What is the Difference Between Product Costs And Period Costs?

Every business entity has many costs that need to be recognized, recorded, and given a financial statement. As a small business owner, keeping track of all costs might become a difficult task. However, cost management is a comparatively easy task for a large corporation due to the systematic approach and automation in place.

Many options in accounting software help you record and keep track of costs involved in business operations. Regardless of the business size, it is essential to understand the different product, operational, and non-operational costs involved in your business to differentiate each one from the other.

Cost management is an even more critical job when running a manufacturing business that involves dozens of costs. The costs are classified as direct, indirect, product, process, operational, and non-operational costs. After the expenses have been recognized and recorded, the next step is to use them to prepare the financial statements.

All types of costs are used to prepare the income statement, cash flow, and balance sheet. However, the handling of all costs in each financial statement is different. In this article, we will differentiate between the product costs and period costs for any business entity.

What Is Product Cost?      

Product cost, as the name suggests, is related to the direct costs of products. We can formally define the product costs as,

Product cost is a variable cost incurred by a company or business entity to procure the merchandise or manufacture the finished goods. The retail company will record the cost of acquiring merchandise as the product cost. However, a manufacturing company’s material, labor, and FOH cost will be treated as the product cost.

 The product costs measured and recorded in the company’s records are also used to prepare the financial statements. Adding product costs to the financial statement is required in both IFRS(International Financial Reporting Standards) and GAAP(Generally Accepted Accounting Principles).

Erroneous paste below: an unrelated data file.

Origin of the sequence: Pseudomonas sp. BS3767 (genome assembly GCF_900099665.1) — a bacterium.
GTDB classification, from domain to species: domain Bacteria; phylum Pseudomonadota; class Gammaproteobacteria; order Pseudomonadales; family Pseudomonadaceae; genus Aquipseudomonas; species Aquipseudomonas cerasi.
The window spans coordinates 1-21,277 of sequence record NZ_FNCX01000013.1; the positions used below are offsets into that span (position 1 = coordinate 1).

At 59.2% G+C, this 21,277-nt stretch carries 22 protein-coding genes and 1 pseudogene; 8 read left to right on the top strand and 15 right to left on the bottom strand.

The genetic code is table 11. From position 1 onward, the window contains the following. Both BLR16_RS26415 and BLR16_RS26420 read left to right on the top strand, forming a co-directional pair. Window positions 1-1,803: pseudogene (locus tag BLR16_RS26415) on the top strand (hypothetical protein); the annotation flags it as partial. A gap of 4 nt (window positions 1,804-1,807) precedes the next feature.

The product costs also include the factory overhead cost that goes into manufacturing or procuring the products. Often, managers focus on the bottleneck operation, which means that their main focus is on including the direct material cost and time the product spends in the bottleneck operation. However, the managers also modify the overhead costs for short-term production or price determination.

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What is included?

It is an important consideration when calculating the product costs that what is included in it. Most commonly, product costs include the following costs:

  • Direct material costs
  • Direct labor
  • Manufacturing supplies
  • Manufacturing overhead, for instance, utility expenses of manufacturing plant

How Are Product Costs Calculated?

The product cost can be calculated per unit or total production cost. Most commonly, unit product cost is calculated. The product costs are associated with a specific batch in which a certain number of products are manufactured. The per-unit product cost can be calculated by dividing the total production costs of a batch by the total number of products produced in a batch.

The formula for product costs is as follow:

Total Production Cost of a Batch = Total direct labor + Total direct material cost + Consumable supplies + Manufacturing Overhead.

The per-unit product costs can be calculated as follow:

Product Cost Per Unit/ Product Unit Cost = Total Production Cost Of A Batch

                                                                              Total Number Of Units Produced


We’ve already discussed the examples of product costs above. However, let’s explain the examples in a more elaborative way.

Product costs are recorded as inventory in the financial statements until the product has been sold. Therefore, the product costs are often called inventoriable costs.

Let’s understand with an example. Mike & Muller company has manufactured 100 units of product in the year 2019. Eighty units have been sold out of the 100 manufactured units, and 20 units are still in the closing inventory at the year-end.

When the financial statements are prepared, all the product costs will be transferred to inventories held by the company. The cost of 80 units will be transferred to the income statement and will be recorded as the cost of goods sold. The cost of the sold units can also be segregated as separate costs of material, labor, and overhead.

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Recognition and Financial Treatment

All the product costs are transferred to inventories before recording as the cost of goods sold in the income statement. The units that remain in the closing inventory are treated as the asset of the company. These assets are recorded in the current assets of the balance sheet at the end of the year.

Job Costing

Job costing is used when a specific order with special requirements or one client is placed. All costs for completing the job are recorded and recognized.